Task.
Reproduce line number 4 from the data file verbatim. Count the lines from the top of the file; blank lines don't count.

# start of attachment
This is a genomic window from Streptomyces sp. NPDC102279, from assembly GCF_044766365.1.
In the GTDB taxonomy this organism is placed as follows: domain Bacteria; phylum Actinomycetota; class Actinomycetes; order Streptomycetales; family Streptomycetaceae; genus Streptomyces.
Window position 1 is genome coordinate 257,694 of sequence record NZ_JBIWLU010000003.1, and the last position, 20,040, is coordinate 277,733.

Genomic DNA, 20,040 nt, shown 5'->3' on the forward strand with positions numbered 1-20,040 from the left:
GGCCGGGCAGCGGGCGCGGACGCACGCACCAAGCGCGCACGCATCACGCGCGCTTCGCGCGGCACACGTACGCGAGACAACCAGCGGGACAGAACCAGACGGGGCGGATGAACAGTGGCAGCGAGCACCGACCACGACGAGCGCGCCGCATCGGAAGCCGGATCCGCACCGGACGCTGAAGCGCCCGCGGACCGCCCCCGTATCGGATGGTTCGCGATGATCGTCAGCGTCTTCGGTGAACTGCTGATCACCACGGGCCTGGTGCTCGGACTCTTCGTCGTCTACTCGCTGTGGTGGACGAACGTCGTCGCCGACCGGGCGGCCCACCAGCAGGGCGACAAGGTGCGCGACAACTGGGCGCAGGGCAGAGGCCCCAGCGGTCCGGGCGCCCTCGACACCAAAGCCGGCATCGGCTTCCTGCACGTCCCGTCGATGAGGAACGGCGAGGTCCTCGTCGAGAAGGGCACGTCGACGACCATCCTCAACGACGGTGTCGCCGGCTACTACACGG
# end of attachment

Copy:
Genomic DNA, 20,040 nt, shown 5'->3' on the forward strand with positions numbered 1-20,040 from the left: